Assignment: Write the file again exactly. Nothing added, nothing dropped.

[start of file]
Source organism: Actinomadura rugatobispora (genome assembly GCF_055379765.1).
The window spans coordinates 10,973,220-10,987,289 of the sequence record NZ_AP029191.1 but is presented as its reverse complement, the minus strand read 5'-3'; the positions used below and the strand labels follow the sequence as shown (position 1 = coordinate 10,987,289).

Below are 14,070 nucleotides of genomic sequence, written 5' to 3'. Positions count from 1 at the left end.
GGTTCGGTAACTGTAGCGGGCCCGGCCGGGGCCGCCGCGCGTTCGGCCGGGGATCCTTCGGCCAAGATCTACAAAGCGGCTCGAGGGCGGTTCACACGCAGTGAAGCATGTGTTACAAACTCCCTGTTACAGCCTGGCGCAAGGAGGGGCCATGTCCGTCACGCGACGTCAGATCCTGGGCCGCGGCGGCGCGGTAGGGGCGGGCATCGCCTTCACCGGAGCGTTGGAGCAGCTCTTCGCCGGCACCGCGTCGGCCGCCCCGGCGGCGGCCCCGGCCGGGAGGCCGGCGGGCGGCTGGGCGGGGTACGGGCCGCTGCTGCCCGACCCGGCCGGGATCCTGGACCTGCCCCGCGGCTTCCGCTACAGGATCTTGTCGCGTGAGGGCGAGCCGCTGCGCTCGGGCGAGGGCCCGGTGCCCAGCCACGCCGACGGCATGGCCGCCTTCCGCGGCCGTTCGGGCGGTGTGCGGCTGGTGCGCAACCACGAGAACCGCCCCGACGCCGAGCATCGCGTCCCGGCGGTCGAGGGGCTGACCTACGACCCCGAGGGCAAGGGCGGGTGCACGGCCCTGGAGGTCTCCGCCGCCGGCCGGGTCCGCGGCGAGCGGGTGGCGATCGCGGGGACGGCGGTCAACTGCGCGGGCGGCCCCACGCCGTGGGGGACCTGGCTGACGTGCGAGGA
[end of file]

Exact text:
Source organism: Actinomadura rugatobispora (genome assembly GCF_055379765.1).
The window spans coordinates 10,973,220-10,987,289 of the sequence record NZ_AP029191.1 but is presented as its reverse complement, the minus strand read 5'-3'; the positions used below and the strand labels follow the sequence as shown (position 1 = coordinate 10,987,289).

Below are 14,070 nucleotides of genomic sequence, written 5' to 3'. Positions count from 1 at the left end.
GGTTCGGTAACTGTAGCGGGCCCGGCCGGGGCCGCCGCGCGTTCGGCCGGGGATCCTTCGGCCAAGATCTACAAAGCGGCTCGAGGGCGGTTCACACGCAGTGAAGCATGTGTTACAAACTCCCTGTTACAGCCTGGCGCAAGGAGGGGCCATGTCCGTCACGCGACGTCAGATCCTGGGCCGCGGCGGCGCGGTAGGGGCGGGCATCGCCTTCACCGGAGCGTTGGAGCAGCTCTTCGCCGGCACCGCGTCGGCCGCCCCGGCGGCGGCCCCGGCCGGGAGGCCGGCGGGCGGCTGGGCGGGGTACGGGCCGCTGCTGCCCGACCCGGCCGGGATCCTGGACCTGCCCCGCGGCTTCCGCTACAGGATCTTGTCGCGTGAGGGCGAGCCGCTGCGCTCGGGCGAGGGCCCGGTGCCCAGCCACGCCGACGGCATGGCCGCCTTCCGCGGCCGTTCGGGCGGTGTGCGGCTGGTGCGCAACCACGAGAACCGCCCCGACGCCGAGCATCGCGTCCCGGCGGTCGAGGGGCTGACCTACGACCCCGAGGGCAAGGGCGGGTGCACGGCCCTGGAGGTCTCCGCCGCCGGCCGGGTCCGCGGCGAGCGGGTGGCGATCGCGGGGACGGCGGTCAACTGCGCGGGCGGCCCCACGCCGTGGGGGACCTGGCTGACGTGCGAGGA